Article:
Saturday, August 15, 2020

#228 / Collapsology

My friend and neighbor Michael Urban is an emeritus professor of political science at the University of California, Santa Cruz. One day, a month or so ago, when I returned home from one of those "social distancing" walks that have helped me bolster both my physical and mental health during these pandemic times, I found a copy of the book shown above. 

The book had been left for me by Michael, who properly guessed that I would find it interesting. As it turned out, I found it more than interesting. I found it compelling! I am continuing to think and reflect on what the authors contend. 

Near the end of the book, in Section III, which is titled "Collapsology," Servinge and Stevens ponder this question: "What place for democracy?" That is clearly a question about which I care a great deal, and I definitely have some ideas about that! However, I will not try, now, to speculate on how democracy might survive amidst the overall collapse of human civilization (which is basically the topic addressed in How Everything Can Collapse). Instead, let me make a more limited observation.

It turns out that How Everything Can Collapse discusses the very same topic that stirred such controversy when Michael Moore and Jeff Gibbs asserted, in Planet of the Humansthat wind and solar and other "renewable" energy sources are not going to help us escape from the climate catastrophe that is already in progress and that is only going to get worse.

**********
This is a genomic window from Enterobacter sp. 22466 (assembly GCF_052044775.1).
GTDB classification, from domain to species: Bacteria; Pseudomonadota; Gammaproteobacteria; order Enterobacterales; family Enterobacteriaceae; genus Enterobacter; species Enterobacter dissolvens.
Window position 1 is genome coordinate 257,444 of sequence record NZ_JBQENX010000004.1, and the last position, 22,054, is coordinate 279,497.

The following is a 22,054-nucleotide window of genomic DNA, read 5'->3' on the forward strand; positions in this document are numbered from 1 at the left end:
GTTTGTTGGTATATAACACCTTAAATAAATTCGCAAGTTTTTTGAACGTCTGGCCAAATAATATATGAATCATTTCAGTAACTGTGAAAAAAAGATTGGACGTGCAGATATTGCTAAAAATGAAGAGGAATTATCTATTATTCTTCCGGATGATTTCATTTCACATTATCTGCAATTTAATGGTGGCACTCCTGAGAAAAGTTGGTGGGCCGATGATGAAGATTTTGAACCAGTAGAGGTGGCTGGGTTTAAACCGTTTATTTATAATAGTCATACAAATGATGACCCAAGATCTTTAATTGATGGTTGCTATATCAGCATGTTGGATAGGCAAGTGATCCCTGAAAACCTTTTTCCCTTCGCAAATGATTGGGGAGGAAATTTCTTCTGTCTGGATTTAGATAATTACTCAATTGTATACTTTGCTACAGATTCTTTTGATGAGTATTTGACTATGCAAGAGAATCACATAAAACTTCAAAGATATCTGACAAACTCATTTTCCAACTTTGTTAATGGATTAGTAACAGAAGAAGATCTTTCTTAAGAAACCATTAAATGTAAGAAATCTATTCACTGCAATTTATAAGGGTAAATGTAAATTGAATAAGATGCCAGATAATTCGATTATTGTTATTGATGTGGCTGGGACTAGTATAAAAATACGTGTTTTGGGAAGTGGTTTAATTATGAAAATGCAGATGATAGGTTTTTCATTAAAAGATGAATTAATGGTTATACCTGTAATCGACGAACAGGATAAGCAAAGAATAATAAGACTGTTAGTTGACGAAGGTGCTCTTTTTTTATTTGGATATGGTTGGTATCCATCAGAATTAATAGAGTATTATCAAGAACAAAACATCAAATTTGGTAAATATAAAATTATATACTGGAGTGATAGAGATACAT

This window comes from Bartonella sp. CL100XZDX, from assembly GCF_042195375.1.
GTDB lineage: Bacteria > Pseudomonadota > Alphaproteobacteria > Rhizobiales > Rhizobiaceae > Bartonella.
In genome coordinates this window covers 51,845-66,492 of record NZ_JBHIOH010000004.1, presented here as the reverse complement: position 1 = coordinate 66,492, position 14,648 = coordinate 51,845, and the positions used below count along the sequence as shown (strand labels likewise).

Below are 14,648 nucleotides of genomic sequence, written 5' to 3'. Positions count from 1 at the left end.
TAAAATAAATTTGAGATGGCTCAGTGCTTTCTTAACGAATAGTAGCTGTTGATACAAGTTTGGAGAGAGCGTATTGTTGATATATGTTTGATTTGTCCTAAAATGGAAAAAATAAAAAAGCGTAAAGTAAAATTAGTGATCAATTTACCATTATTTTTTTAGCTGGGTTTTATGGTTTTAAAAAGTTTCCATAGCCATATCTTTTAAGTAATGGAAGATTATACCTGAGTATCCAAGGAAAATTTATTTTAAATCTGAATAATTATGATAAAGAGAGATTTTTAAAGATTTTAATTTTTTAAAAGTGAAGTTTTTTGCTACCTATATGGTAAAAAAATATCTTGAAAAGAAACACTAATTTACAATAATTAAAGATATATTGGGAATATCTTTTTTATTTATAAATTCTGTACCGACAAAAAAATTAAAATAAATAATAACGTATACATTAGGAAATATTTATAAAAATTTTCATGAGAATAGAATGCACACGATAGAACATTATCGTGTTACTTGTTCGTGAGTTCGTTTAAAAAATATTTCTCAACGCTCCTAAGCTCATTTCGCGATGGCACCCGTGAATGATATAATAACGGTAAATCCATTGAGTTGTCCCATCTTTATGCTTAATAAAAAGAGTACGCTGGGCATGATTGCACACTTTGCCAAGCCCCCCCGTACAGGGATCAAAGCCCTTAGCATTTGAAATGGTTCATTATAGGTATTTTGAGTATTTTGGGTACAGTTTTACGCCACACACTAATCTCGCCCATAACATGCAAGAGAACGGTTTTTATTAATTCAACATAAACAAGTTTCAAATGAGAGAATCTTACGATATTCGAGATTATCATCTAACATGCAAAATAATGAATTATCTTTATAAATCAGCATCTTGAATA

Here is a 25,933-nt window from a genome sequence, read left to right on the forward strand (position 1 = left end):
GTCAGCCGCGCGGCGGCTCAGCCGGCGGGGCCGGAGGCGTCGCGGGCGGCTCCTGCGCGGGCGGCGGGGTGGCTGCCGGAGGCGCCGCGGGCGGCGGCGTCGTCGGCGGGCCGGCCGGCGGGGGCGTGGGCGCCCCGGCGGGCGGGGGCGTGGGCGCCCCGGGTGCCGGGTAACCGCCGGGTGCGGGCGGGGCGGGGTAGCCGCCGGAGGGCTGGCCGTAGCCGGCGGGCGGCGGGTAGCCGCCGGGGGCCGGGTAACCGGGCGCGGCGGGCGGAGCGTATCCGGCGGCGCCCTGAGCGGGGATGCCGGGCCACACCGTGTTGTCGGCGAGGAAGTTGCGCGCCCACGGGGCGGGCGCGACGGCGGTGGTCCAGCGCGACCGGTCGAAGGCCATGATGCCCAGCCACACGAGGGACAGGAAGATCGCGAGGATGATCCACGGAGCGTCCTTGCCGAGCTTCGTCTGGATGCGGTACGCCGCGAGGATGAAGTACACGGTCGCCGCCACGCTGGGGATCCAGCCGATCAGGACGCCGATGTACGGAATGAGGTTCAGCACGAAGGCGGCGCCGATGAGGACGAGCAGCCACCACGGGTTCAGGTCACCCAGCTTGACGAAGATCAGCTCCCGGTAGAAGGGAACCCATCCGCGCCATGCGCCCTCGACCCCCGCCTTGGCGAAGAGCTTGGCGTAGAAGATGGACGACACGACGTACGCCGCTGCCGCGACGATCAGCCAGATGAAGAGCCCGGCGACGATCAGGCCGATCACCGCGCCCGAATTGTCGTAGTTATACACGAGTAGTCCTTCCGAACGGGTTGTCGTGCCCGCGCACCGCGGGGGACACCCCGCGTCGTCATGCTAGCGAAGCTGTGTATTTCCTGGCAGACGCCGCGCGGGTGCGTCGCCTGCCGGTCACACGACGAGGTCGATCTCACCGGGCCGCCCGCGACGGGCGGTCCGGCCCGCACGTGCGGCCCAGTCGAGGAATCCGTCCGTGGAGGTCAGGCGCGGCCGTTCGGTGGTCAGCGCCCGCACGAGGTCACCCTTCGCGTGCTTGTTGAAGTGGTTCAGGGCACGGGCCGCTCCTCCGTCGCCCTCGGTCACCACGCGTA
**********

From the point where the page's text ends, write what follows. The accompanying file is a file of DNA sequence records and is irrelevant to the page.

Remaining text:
As I mentioned in a relatively recent blog posting that discussed this film, Moore and Gibbs generated a lot of negative comment from environmentalists because their film claims that anyone who thinks that "solar will save us" are simply whistling past the graveyard.

Planet of the Humans was actually removed from YouTube because of the anguished cries from certain environmentalists that the film is "garbage." It looks like Servinge and Stevens don't agree. How Everything Can Collapse was published first in France, and the authors do not seem to have been engaged in the argument about Planet of the Humans (but maybe only because the book was written before the film was released). At any rate, here is what Everything Can Collapse has to say about the ability of "renewables" to solve our global warming problem: 

As Gail Tverberg, actuary and specialist in the economics of energy, puts it, "We are being told, 'Renewables will save us,' but this is basically a lie. Wind and solar PV are just as much a part of our current fossil fuel system as any other source of electricity."

That is pretty much what Moore and Gibbs said, too, and this is not the most discouraging assertion in How Everything Can Collapse. As I say, I'm going to continue to think about (and probably write some more about) this book.

Just stand by for that. The point, today, is that we ought to be taking climate change/global warming really, really seriously. It doesn't look like there is going to be any "easy fix."

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